Everyone is climbing to build a clubhouse clone right now, but for Discord it makes a lot of sense.
With everyone stuck at home and looking for safe ways to revive their social lives over the past year, Discord’s appeal exploded. The company cites new behaviors it observed during the pandemic as inspiration for Stage Channels, a new feature that will facilitate more structured voice chats with designated speakers and listeners.
Voice chat is already Discord’s core feature. This has been the case for years, offering players a crystal clear, seamless voice chat service that blew the functionality of in-game chat services out of the water. But the clubhouse-inspired voting event cannot be denied at the moment, even though Discord was finally there in many ways.
Discord says the new type of channel will be useful for things like voice-based AMAs and interviews, book clubs and even karaoke. The new channels will capture activity already happening on Discord, making it easier for anyone running a server to host formalized calls without having to mess with a number of detailed user permissions.
The new channel type fits perfectly into Discord’s existing mood. Stage channels do what is on the label, so that anyone driving a Discord can curate a speaker experience and use moderator tools to control who gets the microphone and when. Like the clubhouse (or Zoom), participants can raise their hand to speak. They can also slide out quietly.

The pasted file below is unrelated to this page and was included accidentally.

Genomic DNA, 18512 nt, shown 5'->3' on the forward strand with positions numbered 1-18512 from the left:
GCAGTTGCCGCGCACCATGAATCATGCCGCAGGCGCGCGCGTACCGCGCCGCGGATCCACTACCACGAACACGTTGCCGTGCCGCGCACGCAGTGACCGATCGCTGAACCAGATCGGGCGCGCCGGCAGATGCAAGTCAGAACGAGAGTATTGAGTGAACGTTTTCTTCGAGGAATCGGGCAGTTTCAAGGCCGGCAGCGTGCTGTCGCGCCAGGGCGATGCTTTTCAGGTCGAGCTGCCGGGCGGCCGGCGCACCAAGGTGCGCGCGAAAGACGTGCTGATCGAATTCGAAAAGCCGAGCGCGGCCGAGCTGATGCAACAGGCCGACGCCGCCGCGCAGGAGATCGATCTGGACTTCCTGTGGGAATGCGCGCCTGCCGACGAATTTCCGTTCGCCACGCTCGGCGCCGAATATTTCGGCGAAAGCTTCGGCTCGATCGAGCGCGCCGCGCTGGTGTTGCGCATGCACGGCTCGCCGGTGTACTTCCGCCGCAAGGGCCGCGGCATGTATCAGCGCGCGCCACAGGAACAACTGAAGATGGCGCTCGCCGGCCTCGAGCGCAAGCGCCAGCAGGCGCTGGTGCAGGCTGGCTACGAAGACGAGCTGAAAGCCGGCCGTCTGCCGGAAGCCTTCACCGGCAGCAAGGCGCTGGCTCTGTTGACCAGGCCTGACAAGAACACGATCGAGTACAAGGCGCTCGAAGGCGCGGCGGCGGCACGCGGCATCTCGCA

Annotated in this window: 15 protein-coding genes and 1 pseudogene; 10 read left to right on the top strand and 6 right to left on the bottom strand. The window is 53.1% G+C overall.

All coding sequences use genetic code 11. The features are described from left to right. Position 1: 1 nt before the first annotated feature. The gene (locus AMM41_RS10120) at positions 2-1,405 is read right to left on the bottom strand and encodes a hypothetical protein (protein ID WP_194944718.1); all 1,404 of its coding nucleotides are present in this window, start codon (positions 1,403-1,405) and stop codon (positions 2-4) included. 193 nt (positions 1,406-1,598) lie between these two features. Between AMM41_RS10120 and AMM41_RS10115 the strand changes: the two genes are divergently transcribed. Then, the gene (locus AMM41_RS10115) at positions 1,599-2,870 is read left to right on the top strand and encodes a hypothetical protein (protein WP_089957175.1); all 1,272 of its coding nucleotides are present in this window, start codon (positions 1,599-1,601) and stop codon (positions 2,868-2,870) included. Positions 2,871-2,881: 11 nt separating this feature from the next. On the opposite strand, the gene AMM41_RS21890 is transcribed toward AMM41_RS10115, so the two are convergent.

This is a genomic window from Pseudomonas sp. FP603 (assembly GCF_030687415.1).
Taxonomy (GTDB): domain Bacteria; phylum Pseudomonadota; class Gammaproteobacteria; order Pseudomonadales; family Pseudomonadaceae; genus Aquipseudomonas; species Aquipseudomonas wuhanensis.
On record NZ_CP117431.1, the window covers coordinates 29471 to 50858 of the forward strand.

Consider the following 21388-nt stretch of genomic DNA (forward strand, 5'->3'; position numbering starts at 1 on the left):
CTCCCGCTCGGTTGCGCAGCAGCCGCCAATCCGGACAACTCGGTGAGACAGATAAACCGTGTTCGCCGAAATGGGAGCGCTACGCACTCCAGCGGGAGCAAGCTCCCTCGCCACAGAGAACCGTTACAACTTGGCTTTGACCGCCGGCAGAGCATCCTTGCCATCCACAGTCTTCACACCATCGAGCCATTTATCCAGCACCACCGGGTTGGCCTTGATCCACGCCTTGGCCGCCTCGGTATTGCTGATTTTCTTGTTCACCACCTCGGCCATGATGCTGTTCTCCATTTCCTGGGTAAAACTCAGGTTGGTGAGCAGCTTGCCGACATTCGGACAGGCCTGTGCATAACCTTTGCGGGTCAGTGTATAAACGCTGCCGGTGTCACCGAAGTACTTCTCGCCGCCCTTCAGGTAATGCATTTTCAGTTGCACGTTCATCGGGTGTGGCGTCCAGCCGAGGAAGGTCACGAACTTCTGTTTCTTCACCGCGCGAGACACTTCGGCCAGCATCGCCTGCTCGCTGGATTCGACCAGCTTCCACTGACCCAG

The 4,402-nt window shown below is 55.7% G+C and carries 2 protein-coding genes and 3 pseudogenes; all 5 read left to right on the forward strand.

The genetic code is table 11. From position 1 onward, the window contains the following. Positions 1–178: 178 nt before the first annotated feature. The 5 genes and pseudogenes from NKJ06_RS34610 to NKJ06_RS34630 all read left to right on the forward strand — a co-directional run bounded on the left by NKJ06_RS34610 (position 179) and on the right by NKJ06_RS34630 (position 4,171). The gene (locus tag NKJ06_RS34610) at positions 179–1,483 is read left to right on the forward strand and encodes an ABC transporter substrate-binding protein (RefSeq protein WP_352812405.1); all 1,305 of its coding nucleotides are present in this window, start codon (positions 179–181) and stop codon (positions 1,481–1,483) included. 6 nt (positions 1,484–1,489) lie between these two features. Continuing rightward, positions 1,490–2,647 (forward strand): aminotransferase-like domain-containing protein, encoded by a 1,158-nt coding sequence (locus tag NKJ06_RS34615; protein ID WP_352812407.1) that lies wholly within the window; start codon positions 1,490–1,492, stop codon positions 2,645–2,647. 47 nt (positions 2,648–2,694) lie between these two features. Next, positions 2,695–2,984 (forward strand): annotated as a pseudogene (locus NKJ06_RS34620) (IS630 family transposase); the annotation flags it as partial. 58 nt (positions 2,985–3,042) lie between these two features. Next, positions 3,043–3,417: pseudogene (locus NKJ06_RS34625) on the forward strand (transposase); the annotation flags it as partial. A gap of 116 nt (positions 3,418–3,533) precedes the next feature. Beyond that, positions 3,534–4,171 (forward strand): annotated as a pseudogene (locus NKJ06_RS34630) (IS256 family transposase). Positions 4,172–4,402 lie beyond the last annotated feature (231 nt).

Stage Channels will be specific to shared servers, which are adapted to larger groups on Discord. To enable the new type of channel, server owners must convert a channel to a shared server if it is not already one.
Because Discord is Discord, voice event detection will not work as it does at Clubhouse, which serves user-created live events in front of and in the center of anyone who opens the app. Discord community servers can apply to be featured in the server discovery menu, but the app’s focus remains on private, intimate groups, and larger interest-based communities of which you are already a part.
Given its healthy user base and existing tools such as the go-to app for casual, seamless voice chat, Discord is well positioned to capture a whole different market for voice-based events. The app is a mainstay in the gaming environment and is generally skewed young, and sets it in contrast to entrepreneurs, VC and brands that flowed to Clubhouse’s early buzz.
Discord’s game DNA does not hold it back. In recent years, Discord has grown beyond its game roots without betraying them, and expanded into a seamless chat experience for everything from study groups to students to influencer fan hubs. Last year, Discord doubled its valuation within six months. Just a quarter later, Microsoft is reportedly in talks with the company about a $ 10 billion deal.